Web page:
I like Remus bourbon (even the entry-level one), but feel a little uncomfortable whenever I drink it. If you saw a Charles Manson deodorant at your local pharmacy, would you bring it home and proudly display it on your bathroom countertop? George Remus was a highly intelligent man who excelled at pretty much everything he did. He was also a cold-blooded killer.
The life of George Remus reads like a work of fiction. It’s believed (by some) the title character in F. Scott Fitzgerald’s The Great Gatsby is based on Remus. There’s a passage in the book that bears a striking resemblance to his illicit affairs, but no actual evidence has been found to date linking Remus to the character. Remus started working at his uncle’s drugstore at 14. By the age of 21, he was a licensed pharmacist and pharmacy owner. Some of you might be wondering, “What does any of this have to do with whiskey?” You’ll see, be patient. In his mid-20s, after growing tired of the pharmaceutical business, Remus became a lawyer.
When Prohibition was in its infancy, Remus represented bootleggers all the time, and was shocked by the ease with which they paid their hefty fines. Remus was a wealthy man, but the thought of making gobs of money as a bootlegger was a temptation he just couldn’t ignore. During Prohibition, whiskey was legal to consume, but it had to be for medicinal purposes only. Once prescribed by a doctor, the customer patient could then pick it up at a local pharmacy (see, I told you the pharmacy part would be important). The government issued just 6 licenses for the distribution of “medicinal” whiskey. The distilleries that didn’t make the cut could either sell their stuff to one of the lucky 6 or wait it out (Prohibition lasted 13 years). Remus carefully studied the Prohibition Act, then came up with the perfect plan.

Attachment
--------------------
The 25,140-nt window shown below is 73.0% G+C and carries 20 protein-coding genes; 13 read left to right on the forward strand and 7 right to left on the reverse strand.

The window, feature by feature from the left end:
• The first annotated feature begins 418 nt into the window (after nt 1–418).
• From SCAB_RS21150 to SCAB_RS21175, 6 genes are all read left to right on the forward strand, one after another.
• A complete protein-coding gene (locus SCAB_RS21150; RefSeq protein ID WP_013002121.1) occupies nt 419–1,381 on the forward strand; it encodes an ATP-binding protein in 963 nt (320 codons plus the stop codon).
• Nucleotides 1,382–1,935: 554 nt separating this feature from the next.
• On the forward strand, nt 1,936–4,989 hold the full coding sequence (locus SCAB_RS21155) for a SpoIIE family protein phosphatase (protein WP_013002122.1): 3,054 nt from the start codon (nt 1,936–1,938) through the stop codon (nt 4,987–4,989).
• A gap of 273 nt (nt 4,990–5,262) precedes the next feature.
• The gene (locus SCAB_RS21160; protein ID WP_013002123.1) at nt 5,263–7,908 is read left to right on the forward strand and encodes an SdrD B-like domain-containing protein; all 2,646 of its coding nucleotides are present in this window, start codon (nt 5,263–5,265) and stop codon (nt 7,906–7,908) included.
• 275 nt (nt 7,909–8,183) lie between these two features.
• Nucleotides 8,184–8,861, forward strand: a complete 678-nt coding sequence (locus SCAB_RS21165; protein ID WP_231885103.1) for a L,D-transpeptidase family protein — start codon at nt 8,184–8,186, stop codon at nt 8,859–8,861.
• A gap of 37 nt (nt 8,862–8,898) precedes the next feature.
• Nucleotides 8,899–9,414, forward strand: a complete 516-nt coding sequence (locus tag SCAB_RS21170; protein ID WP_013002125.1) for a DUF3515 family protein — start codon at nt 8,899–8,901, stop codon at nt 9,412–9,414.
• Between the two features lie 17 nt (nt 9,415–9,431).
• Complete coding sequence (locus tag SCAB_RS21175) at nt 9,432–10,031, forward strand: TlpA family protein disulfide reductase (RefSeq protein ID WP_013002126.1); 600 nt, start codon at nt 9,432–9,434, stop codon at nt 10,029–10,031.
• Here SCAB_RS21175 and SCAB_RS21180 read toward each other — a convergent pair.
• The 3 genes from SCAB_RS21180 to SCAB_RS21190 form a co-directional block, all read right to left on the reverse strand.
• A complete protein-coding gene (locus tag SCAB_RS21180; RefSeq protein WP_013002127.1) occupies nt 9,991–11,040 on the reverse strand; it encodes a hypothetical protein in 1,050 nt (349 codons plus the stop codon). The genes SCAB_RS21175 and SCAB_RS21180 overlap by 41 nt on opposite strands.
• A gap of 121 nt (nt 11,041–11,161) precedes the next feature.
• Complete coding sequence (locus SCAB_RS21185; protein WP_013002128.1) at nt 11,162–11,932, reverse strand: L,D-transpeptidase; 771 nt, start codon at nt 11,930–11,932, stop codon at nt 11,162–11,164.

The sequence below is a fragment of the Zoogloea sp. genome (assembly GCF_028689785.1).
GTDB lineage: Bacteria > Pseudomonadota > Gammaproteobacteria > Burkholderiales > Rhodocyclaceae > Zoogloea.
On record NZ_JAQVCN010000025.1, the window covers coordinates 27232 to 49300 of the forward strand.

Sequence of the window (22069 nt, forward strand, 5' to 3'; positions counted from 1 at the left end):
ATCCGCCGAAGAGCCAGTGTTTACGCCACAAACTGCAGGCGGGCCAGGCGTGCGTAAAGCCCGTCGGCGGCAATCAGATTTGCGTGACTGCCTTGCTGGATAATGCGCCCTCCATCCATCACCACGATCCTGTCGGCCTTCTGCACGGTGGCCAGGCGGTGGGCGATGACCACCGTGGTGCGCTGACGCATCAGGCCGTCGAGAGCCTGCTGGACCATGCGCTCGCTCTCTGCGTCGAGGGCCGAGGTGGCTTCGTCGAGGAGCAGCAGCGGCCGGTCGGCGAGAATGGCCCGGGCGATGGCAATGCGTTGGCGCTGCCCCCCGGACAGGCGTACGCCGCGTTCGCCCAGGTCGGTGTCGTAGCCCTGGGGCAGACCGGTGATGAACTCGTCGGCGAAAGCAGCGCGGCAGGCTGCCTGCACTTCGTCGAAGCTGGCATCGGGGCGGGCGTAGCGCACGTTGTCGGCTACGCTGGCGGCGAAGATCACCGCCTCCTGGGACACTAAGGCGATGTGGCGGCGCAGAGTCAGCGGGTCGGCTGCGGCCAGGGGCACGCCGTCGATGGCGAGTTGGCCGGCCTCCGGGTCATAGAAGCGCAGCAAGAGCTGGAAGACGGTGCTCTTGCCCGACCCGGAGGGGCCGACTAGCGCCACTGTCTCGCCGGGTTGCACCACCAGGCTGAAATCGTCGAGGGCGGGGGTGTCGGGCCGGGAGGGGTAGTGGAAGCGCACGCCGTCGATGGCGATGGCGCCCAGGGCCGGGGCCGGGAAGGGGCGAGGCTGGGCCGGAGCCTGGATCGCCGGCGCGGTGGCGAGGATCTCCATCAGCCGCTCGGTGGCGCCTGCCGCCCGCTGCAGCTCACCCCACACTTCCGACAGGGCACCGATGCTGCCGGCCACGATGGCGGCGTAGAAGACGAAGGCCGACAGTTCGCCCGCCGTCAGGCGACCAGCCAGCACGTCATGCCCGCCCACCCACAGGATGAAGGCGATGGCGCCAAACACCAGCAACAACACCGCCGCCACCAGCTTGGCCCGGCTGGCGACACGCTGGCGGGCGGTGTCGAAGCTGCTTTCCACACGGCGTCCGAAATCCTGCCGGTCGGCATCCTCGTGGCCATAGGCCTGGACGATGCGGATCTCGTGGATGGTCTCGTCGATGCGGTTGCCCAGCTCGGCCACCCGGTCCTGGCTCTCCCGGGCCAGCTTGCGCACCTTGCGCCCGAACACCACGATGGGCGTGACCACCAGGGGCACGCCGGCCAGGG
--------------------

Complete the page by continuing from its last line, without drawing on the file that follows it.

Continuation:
As an attorney, Remus made roughly half a million (in today’s dollars) per year. He had plenty of cash at his disposal. Out of work distillers desperately needed money, and were very motivated to sell. Remus bought up as many distilleries and drug companies as he could. He even acquired Jack Daniel’s (it was located in St. Louis at the time, bet you didn’t know that). Remus’ plan was to sell his whiskey to himself. He also started a trucking company so his whiskey could conveniently be delivered to himself. All the pieces were in place. Every so often (more like frequently), he’d have his goons hijack one of his own trucks. Its cargo would then be sold on the black market, where the real money was to be made.
In a few short years, Remus managed to bank a staggering 40 million dollars. (That’d be over 500 million today.) His success was largely due to the dozens of people he bribed, but, to borrow a line from the man himself, “There isn’t enough money in the world to buy up all the public officials who demand a share.” As you might’ve guessed, it all came crashing down, and Remus was sentenced to 3 years in prison. While serving time, his wife fell in love with an ex-Prohibition agent (I told you his life reads like a work of fiction). They sold off his assets as fast as they could, and hid the rest. She filed for divorce just before Remus was set to be released from prison. A couple months later, while on his way to finalize things, Remus had his driver run her off the road. She plead for her life. He shot her twice in the abdomen. She managed to find someone to drive her to the hospital, but died while on the operating table.
Remus bourbon is made at Ross & Squibb distillery. Some of you may know them as Midwest Grain Products. MGP makes juice for “brands” all over the US (more on that another time). Remus bought Ross & Squibb in 1921. When you go to the Remus bourbon website, you’ll find a bunch of fluff about Gatsby, the Yankees, and Louis Armstrong. They refer to Remus as the, “King of the Bootleggers.” Going back to my analogy above, it’d be like the Charles Manson deodorant people boasting about the time Manson sold a song to the Beach Boys (true story), while failing to mention all the horrible things he did during his lifetime. The choices we make as adults usually come in varying shades of grey. I hate how Ross & Squibb use Remus as their torchbearer, but not enough to stop buying Remus products. That’s my shade of grey. What’s yours?